Although the EcRBE is important for proper salivary gland dronc transcription, it is possible that it does not function alone but in cooperation with other factors that might govern tissue-specific expression. Numerous examples of this already exist such as the dGATAb transcription factor which binds to three binding sites flanking a EcR–Usp binding site of the Fbp1 promoter directing fat body-specific transcription (Brodu et al., 1999). Studies on Sgs4 gene transcription, which is specifically expressed in larval salivary glands, have revealed that its tissue-specific expression is governed by the Forkhead transcription factor in this tissue (Lehmann and Korge, 1996). In light of this, we have previously shown that BR-C binding sites exist in the dronc promoter (Cakouros et al., 2002), and given their similarity to Forkhead binding sites, it is possible that in salivary glands these sites also bind Forkhead. However, this possibility remains to be tested.
Our data show that both EcR-B1 and EcR-A isoforms are able to bind the dronc promoter EcRBE. Because EcR-A isoform is not expressed in l(2)mbn cells or larval/pupal midgut and salivary glands (or expressed at levels below detection), it is unlikely to play an important role in ecdysone-mediated dronc transcription and PCD. Consistent with this, previous works have shown that ectopic expression of the EcR-A isoform in EcR-B1–deficient salivary glands does not restore their ability to respond to ecdysone (Bender et al., 1997).
In mammals it is well documented that nuclear receptors recruit corepressors in the absence of ligand and specific coactivators in the presence of ligands (Shibata et al., 1997). These coactivators can be tissue and promoter specific, and bind to selected receptor isoforms. In this work, we have provided evidence of the possible recruitment of a repressor to the upstream dronc promoter region. This repressor seems to recruit a histone deacetylase as assessed by sensitivity to TSA. However, TSA sensitivity is reduced when the EcRBE is mutated, indicating that the EcR–Usp binding is partly responsible for recruiting this repressor. If a repressor was recruited by EcR–Usp, then the mutation of EcRBE site should show increased basal expression. However, this increase was not observed. One possible reason for this lack of increased activity is because increased promoter activity is likely to be seen when the corepressor is inactivated or eliminated, enabling coactivators to bind to the EcR–Usp, increasing basal activity. However, in the absence of EcR binding to the promoter, coactivators are unable to be recruited to the promoter, and there will therefore be no increase in basal activity. Given that these results are suggestive of the actions of a corepressor, more detailed experiments are being undertaken to identify the recruitment of such a repressor.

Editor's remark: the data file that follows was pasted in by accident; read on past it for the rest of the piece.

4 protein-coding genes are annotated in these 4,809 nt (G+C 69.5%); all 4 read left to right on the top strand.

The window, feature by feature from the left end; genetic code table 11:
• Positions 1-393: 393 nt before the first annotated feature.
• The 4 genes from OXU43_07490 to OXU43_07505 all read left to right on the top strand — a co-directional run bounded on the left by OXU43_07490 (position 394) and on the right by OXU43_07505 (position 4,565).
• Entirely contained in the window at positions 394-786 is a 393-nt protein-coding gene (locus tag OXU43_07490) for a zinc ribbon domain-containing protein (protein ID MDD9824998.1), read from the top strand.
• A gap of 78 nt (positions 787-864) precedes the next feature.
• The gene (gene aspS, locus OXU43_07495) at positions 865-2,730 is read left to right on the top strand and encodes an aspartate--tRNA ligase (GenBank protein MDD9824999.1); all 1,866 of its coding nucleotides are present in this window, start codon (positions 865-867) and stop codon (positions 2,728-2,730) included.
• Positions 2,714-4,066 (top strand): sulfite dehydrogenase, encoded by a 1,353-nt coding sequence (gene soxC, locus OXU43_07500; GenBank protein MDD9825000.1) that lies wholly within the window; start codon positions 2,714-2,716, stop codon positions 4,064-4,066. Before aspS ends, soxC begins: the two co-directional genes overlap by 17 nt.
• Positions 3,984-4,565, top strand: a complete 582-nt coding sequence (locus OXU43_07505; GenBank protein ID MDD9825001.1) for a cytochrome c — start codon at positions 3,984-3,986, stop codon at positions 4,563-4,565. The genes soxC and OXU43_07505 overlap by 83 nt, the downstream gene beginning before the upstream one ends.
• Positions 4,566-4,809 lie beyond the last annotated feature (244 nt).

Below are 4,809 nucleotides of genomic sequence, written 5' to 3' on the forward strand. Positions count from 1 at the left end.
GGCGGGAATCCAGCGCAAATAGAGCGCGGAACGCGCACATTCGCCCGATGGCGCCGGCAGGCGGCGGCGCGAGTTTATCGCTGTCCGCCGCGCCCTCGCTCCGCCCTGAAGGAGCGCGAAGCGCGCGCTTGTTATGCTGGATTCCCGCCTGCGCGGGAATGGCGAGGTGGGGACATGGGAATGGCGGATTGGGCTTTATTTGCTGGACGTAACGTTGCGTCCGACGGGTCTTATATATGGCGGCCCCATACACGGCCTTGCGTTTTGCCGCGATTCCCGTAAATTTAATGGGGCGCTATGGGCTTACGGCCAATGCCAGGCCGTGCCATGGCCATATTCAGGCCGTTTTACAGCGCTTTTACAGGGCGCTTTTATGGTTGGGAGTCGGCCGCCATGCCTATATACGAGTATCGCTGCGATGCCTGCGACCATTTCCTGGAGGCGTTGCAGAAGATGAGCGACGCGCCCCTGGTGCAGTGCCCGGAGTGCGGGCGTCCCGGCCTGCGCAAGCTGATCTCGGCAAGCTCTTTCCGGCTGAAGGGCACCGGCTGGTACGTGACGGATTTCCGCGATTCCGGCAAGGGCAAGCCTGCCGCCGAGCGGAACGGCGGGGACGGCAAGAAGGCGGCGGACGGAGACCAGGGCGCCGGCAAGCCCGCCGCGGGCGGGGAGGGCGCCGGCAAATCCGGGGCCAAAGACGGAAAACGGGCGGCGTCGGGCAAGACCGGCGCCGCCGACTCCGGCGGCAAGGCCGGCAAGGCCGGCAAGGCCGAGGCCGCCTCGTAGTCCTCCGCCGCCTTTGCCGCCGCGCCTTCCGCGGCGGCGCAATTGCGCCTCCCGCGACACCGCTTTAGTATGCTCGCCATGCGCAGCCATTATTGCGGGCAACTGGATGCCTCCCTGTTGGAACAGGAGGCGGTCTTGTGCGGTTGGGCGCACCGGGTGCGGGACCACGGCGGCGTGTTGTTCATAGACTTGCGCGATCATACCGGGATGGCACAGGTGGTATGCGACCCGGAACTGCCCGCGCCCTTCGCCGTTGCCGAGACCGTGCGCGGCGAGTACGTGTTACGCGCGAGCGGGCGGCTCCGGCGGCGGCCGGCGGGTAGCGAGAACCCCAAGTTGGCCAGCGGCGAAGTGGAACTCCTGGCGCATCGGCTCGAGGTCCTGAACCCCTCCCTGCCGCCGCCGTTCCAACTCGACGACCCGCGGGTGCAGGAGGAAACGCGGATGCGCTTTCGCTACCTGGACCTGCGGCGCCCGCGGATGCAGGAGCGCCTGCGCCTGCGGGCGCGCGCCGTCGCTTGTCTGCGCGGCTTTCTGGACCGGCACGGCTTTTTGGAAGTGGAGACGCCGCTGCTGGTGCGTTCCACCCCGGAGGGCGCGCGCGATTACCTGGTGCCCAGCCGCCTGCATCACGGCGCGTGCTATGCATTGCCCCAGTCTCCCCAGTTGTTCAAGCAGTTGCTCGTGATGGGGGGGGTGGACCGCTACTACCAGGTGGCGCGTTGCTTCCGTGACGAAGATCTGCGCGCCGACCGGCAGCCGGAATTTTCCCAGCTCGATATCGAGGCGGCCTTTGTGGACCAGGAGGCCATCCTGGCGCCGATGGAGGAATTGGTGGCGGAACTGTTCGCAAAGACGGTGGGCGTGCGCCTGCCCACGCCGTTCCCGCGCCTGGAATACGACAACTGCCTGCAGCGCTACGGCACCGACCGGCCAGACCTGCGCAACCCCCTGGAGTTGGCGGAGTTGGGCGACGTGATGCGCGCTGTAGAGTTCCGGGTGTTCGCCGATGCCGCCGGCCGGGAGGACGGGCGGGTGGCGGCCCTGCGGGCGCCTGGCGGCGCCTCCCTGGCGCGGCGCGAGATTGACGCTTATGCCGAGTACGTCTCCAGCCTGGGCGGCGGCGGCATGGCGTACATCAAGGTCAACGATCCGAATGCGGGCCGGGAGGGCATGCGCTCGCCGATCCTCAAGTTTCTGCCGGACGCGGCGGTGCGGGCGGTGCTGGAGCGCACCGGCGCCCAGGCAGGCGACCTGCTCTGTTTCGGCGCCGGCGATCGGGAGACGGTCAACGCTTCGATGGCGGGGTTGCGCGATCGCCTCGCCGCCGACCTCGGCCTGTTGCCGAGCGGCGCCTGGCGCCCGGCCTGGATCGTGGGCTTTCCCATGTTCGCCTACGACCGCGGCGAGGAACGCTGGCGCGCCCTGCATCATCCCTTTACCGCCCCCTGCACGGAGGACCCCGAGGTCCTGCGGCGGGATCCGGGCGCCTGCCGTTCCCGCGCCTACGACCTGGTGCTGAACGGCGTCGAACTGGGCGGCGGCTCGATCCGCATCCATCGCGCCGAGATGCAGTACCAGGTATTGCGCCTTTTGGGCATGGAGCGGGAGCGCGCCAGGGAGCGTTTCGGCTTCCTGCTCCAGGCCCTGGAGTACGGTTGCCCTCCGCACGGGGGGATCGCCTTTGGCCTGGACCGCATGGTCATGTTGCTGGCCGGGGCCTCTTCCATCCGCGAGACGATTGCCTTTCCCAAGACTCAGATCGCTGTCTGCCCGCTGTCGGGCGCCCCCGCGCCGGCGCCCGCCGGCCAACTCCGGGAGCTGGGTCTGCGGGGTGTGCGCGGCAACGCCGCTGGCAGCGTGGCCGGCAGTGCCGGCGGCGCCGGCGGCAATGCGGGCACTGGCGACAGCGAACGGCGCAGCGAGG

Overall, we have demonstrated that the EcR-B1 isoform is directly recruited to the dronc promoter and is required for proper temporal dronc transcription in specific tissues. The data presented here forms the foundation of future work to address important questions associated with spatio-temporal gene expression and PCD and the role of nuclear hormones in these processes. We believe that the dronc promoter provides an important tool for such studies.
Materials And Methods
l(2)mbn cells (a gift from A. Dorn, Johannes Gutenberg University, Mainz, Germany; Ress et al., 2000) were grown in Schneider's medium supplemented with 10% FBS. 2.5 × 106 per well cells were seeded in 6-well plates in triplicate. Where necessary, 10 μM ecdysone (Sigma-Aldrich) was added for the desired time. Cycloheximide was used at 10 μg/ml. TSA (Sigma-Aldrich) was used at 1 μM. Cell viability was assessed by trypan blue exclusion.